Today we conclude our overview on the pre-production artworks created for Furmins. With us, Housemarque’s Lead Artist Mikko Eerola. If you missed the previous episodes, find them here, here, and here.
For the last part of the interview we featured at the top the image of a sea. What can you tell us about it?
This is another example in our quest to find the right look for Furmins. The previous painting was a bit too texture-like, and this one was, in my opinion, too realistic. It does have some of the same colors as some Romantic-period paintings, but it’s not yet close enough to make the connection in people’s minds.
Let’s move on to these variations on Furmins themselves. What was wrong with these earlier models?
Well, their eyes all have different backgrounds. It just comes down to contrast, and focusing on what is clearly visible, because the Furmins aren’t very big creatures and so in the end, less detail was better. At first I sort of liked this middle one and its black pattern, but then somebody said that it looks like a black bra and I was completely ruined – I couldn’t look at it without seeing that comparison (laughs).
Next up is “Waterfall Ruins”.
Here I was getting quite close to the final look of the game. This image has the sort of mountains that don’t look that realistic, but still retain the dramatic lighting of the old paintings. It was around this time that we were deciding on the details of the story – when we started talking about a dry river, designing a massive waterfall wasn’t going to work, and so I dropped this idea soon after.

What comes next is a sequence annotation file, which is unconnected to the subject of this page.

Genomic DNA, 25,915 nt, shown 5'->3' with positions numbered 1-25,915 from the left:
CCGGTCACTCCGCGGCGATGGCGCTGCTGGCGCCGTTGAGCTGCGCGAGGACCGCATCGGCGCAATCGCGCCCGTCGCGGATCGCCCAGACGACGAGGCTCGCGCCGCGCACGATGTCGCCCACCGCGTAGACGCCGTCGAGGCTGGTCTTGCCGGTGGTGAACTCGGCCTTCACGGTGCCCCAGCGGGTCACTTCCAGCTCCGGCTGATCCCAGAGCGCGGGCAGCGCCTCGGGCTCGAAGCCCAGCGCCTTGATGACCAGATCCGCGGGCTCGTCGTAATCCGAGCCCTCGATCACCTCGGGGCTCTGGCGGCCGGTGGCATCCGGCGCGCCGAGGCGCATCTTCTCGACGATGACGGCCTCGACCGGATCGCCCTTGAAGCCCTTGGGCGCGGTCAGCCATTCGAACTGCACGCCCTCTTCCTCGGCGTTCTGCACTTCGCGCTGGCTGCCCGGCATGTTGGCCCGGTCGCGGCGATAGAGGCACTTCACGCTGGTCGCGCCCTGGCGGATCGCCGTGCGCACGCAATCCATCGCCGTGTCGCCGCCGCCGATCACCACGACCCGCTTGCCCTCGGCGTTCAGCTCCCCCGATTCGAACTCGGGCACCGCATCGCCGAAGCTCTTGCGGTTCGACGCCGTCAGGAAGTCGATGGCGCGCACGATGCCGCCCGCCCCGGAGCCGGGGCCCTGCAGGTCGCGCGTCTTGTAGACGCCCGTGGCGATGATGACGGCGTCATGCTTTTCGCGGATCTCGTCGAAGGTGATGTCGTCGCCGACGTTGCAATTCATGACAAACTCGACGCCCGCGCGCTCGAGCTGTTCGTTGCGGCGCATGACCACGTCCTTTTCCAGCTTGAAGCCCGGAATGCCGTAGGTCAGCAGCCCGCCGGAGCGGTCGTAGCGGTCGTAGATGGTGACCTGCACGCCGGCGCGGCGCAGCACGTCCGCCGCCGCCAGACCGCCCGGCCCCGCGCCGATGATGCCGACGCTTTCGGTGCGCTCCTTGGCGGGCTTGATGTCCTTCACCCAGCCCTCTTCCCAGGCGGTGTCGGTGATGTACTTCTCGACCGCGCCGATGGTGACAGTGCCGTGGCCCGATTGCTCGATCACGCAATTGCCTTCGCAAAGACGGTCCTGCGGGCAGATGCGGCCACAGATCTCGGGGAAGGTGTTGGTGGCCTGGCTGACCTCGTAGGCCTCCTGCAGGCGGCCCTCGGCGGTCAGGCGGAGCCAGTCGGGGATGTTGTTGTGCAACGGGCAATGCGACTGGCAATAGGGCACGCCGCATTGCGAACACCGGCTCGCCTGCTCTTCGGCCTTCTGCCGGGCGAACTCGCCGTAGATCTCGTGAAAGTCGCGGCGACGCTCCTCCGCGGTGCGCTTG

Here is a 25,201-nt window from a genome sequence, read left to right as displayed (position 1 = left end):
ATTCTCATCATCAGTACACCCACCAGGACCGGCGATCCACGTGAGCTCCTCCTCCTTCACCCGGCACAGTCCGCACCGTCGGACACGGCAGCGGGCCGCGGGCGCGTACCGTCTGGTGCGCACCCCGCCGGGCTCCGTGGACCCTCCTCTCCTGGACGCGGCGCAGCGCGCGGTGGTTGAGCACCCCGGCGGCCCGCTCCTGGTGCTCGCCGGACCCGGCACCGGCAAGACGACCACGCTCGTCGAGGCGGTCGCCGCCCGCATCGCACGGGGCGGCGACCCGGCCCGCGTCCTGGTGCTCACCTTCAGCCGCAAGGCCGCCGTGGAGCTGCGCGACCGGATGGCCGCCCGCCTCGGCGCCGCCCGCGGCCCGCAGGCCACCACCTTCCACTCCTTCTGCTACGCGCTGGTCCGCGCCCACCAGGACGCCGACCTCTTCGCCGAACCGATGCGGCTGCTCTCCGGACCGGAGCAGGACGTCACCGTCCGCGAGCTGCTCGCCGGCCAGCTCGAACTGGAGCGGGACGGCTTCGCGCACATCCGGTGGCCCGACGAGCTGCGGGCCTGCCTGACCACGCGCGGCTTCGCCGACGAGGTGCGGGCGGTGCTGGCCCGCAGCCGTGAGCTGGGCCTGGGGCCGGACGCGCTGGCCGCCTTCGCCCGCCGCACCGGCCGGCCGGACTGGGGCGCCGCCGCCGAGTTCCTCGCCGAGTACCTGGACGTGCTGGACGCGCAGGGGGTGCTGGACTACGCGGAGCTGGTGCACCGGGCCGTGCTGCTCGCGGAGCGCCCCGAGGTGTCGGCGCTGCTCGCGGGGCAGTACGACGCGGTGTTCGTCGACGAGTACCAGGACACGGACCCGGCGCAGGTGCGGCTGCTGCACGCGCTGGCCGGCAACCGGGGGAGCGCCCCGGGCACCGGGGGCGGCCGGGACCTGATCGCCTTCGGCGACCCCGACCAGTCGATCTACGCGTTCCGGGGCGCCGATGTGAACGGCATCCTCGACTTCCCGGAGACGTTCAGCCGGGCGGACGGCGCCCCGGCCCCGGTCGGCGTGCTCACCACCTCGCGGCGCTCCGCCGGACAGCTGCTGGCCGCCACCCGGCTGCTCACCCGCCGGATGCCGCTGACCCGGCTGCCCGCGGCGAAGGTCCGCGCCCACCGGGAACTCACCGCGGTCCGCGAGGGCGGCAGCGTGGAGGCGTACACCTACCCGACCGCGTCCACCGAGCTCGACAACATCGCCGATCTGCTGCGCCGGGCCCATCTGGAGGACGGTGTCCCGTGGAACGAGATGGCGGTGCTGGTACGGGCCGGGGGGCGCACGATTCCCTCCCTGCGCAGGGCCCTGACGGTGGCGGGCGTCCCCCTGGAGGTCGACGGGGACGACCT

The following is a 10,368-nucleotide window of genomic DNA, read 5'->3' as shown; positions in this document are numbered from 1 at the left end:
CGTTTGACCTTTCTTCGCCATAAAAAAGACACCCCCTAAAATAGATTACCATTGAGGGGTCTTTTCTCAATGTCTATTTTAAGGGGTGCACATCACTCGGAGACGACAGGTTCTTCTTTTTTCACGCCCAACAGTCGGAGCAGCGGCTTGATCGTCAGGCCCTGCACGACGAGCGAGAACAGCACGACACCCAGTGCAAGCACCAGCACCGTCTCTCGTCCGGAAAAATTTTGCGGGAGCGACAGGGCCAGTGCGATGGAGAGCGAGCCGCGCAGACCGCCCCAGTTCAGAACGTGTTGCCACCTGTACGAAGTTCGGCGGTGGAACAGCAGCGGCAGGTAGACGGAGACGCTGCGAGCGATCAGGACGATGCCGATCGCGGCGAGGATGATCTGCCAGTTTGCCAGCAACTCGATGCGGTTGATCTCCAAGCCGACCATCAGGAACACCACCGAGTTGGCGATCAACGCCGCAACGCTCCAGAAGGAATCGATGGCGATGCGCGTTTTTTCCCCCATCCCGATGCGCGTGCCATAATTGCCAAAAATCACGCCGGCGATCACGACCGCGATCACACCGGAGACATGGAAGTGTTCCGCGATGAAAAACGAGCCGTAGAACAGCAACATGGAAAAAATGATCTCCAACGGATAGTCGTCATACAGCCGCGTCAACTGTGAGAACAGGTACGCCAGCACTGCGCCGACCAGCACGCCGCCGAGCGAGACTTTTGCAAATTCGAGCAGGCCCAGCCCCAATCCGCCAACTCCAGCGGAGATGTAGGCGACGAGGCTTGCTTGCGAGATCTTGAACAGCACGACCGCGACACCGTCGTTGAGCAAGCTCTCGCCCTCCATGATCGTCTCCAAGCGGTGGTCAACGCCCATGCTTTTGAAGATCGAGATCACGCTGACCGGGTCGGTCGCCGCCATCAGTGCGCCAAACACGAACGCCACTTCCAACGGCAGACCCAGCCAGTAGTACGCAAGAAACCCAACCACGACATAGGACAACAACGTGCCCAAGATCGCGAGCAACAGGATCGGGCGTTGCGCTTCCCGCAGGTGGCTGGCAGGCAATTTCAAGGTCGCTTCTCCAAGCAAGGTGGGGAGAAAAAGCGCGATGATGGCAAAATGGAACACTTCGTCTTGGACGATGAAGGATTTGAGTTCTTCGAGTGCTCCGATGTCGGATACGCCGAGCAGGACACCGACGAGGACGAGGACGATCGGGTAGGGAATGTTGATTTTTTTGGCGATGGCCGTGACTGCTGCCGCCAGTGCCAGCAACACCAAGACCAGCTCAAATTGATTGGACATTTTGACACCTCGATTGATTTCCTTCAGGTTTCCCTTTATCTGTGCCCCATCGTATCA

And this yellow mountain was your first attempt at depicting the world, right?
Yes. Even though I really like this picture, it doesn’t provide much opportunity to go into the scenery and explore more details. It’s one of the images I tried to save, along with the other image I mentioned earlier, but I had to kill it – though I can still look at it sometimes, and weep silently.
This sketch is dated September of 2008, and features an Asian style. What can you tell us about it?
Uhm, that’s a hard question. So much time has passed since then.
Ok, let’s focus on details: what was the motivation for designing a white character (shown in the bottom right-hand corner of the image)?
That was part of the previous goal of the game. The Furmins were sort of like these hungry characters, and if they got too hungry started eating each other.
That sounds horrible!
Yes. It was sort of violent.
And lastly, this background image. It might not tell much but it was somehow important.
This was done around the time of my transition from Outland to Furmins, which was not such an easy jump to make. I had to do a few simple images to get in the mood of working in a completely different environment.
Outland had really strong colors.
Yep, and Furmins is the complete opposite of that. There are practically no silhouettes, and everything is low contrast – as opposed to Outland, which is really high-contrast all over the place. I tell you, sometimes it’s like doing visual Yoga here (laughs).